Wednesday, February 2, 2011

My Stool

I’m standing there thinking it's my bar and you’re sitting in my place. I know I can’t command the prime position on every visit, but if I must be left to stand at the bar, I'd much prefer that our stools be inhabited by regulars.

She is a pretend blond and overly eye-shadowed, talking in unnecessary decibels and flailing her hands around. Everyone in the bar is trying not to listen in on her banal conversation, the one about the complicated itinerary of her next trip and how she'll have too much time at the airport on the way back from New York – understandably frustrating to her but frankly, inconsequential to the rest of us. Her recurrent use of the word “like” is not enhancing her credibility with anyone standing beside me. I’m thinking, honey, could you please, like, lower your voice?

I’m chatting up the barman – quietly – while offering a knowing smile to the older man across the bar. We would roll our eyes at each other but for the mirrors on every wall, so we just flirt instead. We have a common nemesis, the loud one speaking English proclaiming her frequent flyer status for the whole bar to hear.

She is with a young guy with a two-day old beard. They are now both on their phones, both leaning over almost on top of me, stretching to see out the front windows, trying to assess the address, presumably to tell whomever they've called precisely where they are.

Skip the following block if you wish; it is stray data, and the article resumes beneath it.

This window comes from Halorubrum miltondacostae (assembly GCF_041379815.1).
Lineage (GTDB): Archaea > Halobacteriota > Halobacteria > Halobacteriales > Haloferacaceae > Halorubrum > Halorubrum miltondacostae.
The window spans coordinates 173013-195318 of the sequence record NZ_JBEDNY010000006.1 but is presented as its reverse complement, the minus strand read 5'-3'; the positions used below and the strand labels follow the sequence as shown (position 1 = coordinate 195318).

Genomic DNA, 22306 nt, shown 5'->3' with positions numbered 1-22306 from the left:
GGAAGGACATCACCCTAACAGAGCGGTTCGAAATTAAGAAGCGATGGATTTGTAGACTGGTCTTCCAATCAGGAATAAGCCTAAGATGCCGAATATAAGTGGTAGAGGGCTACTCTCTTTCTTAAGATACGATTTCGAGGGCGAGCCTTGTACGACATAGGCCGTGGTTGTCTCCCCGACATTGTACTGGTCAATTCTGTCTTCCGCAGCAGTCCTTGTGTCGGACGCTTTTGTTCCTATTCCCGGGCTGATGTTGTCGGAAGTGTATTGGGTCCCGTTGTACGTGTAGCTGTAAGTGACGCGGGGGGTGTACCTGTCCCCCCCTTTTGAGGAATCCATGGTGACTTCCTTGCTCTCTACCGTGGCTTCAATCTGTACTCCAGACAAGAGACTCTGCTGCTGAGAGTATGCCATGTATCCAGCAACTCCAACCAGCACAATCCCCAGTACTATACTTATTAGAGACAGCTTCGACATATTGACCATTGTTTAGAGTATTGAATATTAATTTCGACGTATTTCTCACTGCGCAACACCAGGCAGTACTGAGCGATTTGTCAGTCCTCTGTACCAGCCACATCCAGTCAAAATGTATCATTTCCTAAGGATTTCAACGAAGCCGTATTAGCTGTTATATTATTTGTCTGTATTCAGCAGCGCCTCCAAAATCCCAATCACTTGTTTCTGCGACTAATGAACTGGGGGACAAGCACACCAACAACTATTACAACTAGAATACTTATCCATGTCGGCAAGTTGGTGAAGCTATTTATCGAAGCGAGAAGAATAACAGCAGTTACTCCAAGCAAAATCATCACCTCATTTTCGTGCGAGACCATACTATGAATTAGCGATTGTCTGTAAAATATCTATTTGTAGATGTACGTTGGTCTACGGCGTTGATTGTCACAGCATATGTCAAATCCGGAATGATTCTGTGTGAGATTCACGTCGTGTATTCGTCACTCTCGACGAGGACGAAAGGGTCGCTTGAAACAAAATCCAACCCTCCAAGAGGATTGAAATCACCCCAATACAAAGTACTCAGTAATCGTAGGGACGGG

“I can’t see any number,” she says, loud and very close to my ear.

“Thirty,” I say, in a dulcet but mono tone.

They look at me like I have spoken in Greek.

“It’s number thirty,” I say, “The address. Here.”

“Oh." She did not expect me to speak English. “Yeah, thanks.”

They resume their conversation, with lower voices.

That worked.

Later she asks the barman about the toilet. He points to the back. I smile, but it’s a devious one. I know the toilet here, a chrome sided, Star Trek styled Turkish toilet, if you can imagine, built for a superhero like Iron Man. I never use it. I’m capable of squatting, but why bother? Half the bars on this street are owned by the same guy, all the barmen know me, at least by sight. Usually I walk next door or across the street where I can sit like a civilized woman.

She slides off the stool – my stool – and walks around the horseshoe shaped bar toward the restroom.  I mutter, under my breath so her English-listening French boyfriend won’t hear, “Good luck with that.”

In her absence he takes out his iPhone and dials nimbly, chatting away in a rough French accent, peppered with slang. I wonder if she hears this in his French. Has she been here long enough to detect the subtleties of the language, or is she still in the just-lucky-to-barely-understand stage?  (I've been there.)  The fact is, she may not listen to him enough to hear it; she was rather adept at talking and they'd been conversing in her language, not his.

The clock ticks forward, that pumpkin-hour-when-I-must-be-home approaches. My little factures are assembled, change waits on the counter. She returns, walking around the bar, tugging at her clothing, the way women should before they leave the restroom but inevitably we’re still checking that everything’s falling correctly on our way out.

“How’d that go for you?” I said aloud, emboldened by the last, fast sip of my second Leffe.

She looked at me, uncertain. “Huh?”

I tilted my head the direction of the toilet.

“Oh, yeah.  It was fine.”

I looked down at her shoes, medium-high heels with a leopard-pattern. They were splashed with water, or something. I tried not to smile, but I couldn't hold it back. She tucked her feet under the bar stool, my stool, drawing them in and out of sight.

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